By some strange quirk of fate (not that strange: Fordy had left for pas­tures new) I was edi­tor again by is­sue 250. We duly pushed the boat out, and I see that my Carp Leader was again on the dreams theme, this time us­ing Hutchy’s quote, which I had by then be­come se­ri­ously en­am­oured of, ‘Where Dreams are Still Alive...’ There were the usual trib­utes, and the leader in­cluded my favourite An­gling Pub­li­ca­tions’ staff pic­ture, re­pro­duced with this piece. Is­sue 250, July 2011, and we had all those peo­ple on the pay­roll! A num­ber of them are cur­rently gain­fully em­ployed by some ma­jor play­ers in the carp mar­ket­place, and power to their el­bow! The cover was a nice one pay­ing re­spects to many of the carpers who had helped make Carp­world a suc­cess through­out its life.

Re­mark­ably is­sue 300 co­in­cided with the mag­a­zine’s 27th birth­day, and edi­tor Broady and the girls duly pushed the boat out. For me a joy­ful as­pect of this is­sue was that, at Broady’s re­quest, I took a look back at some of the high­lights of the Hutchin­son Tapes. Their sig­nif­i­cance was starting to grow on me by then, and I have been re­vis­it­ing them since his death as a pre­lude to in­clud­ing some­thing from him in this is­sue. The range of sub­ject the Tapes cov­ered over a two and half year pe­riod through the mid-90s was quite re­mark­able, and even now I’m amazed at Rod’s grasp of all things carpy. A spe­cial fea­ture in­cluded trib­utes from Carp­world con­trib­u­tors Ali Hamidi, Si­mon Crow, Bill Cot­tam, Chris Ball, Ar­jen Uit­bei­jerse, Iain Macmil­lan, Frank War­wick, Ian Chill­cott, Jim Gib­bin­son, Ju­lian Cundiff, Shaun Har­ri­son, Mike Ka­vanagh, Mark Wals­ing­ham, Lee Jack­son, Ken Town­ley, Steve Briggs, and Keith Jenk­ins. Brig­gsy’s com­ment summed up the con­trib­u­tors’ con­sen­sus: “It’s amaz­ing re­ally that Carp­world has been head and shoul­ders above other mags right from the start, and con­tin­ues to lead the way.”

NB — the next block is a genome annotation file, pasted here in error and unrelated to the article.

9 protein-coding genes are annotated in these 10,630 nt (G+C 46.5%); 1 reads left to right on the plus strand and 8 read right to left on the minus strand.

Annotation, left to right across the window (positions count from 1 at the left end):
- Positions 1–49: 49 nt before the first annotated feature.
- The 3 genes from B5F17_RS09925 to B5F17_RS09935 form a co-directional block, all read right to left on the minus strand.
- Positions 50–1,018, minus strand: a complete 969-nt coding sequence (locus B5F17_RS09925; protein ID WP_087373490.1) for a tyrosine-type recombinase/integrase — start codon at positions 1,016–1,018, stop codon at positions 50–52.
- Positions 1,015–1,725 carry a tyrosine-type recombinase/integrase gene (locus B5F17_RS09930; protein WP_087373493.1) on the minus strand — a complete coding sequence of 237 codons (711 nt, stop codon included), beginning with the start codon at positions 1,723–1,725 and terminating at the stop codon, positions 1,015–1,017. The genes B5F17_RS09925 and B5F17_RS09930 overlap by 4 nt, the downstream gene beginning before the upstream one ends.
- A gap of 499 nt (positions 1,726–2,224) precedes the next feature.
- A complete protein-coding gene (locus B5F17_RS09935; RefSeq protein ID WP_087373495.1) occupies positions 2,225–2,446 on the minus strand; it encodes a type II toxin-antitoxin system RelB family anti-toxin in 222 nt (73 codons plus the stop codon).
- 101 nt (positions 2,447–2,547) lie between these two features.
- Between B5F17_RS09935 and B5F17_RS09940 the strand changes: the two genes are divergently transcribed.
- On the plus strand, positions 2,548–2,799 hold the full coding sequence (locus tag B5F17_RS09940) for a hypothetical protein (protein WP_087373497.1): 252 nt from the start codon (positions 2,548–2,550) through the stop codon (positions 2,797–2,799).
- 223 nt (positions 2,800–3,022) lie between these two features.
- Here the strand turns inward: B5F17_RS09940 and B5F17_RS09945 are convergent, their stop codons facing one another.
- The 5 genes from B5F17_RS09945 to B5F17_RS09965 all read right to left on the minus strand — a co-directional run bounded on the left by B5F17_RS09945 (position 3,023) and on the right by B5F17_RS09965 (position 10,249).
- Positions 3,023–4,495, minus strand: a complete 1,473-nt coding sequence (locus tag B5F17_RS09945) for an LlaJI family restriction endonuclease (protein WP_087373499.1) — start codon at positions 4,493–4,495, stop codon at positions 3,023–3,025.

There’s one other is­sue to men­tion, which I’m re­call­ing out of se­quence be­cause I loved the cover so much. Broady was big on land­mark num­bers and birth­days, so we had a 25th birth­day is­sue be­tween the twen­ti­eth and thir­ti­eth birth­days. This is is­sue 276, the one with the ‘Sgt. Pep­per’s al­bum’ cover, which I must mod­estly ad­mit was my idea. Broady, Gary Hood and the pro­duc­tion depart­ment did us proud with the end prod­uct, and this is far and away my favourite Carp­world cover of all time, not least be­cause it is a trib­ute cover em­brac­ing many names past and present, in ad­di­tion to be­ing an eye-catcher. Right up to the last minute we were go­ing to run with the Bea­tles’ uni­forms from the orig­i­nal cover, but bot­tled it at the eleventh hour. We didn’t know if we would be in­fring­ing copy­right in any way, which we just couldn’t risk. Imag­ine go­ing to all that trou­ble and then have all the copies im­pounded, or re­called. In­cluded on the cover of is­sue 276 are four Carp­world ed­i­tors: yours truly, Si­mon Crow, Martin Ford, and Steve Broad. Ru­pert has joined that au­gust list this year, but it is a re­mark­able re­flec­tion of loy­alty to the ti­tle that there were so few ed­i­tors dur­ing a 30-year pe­riod.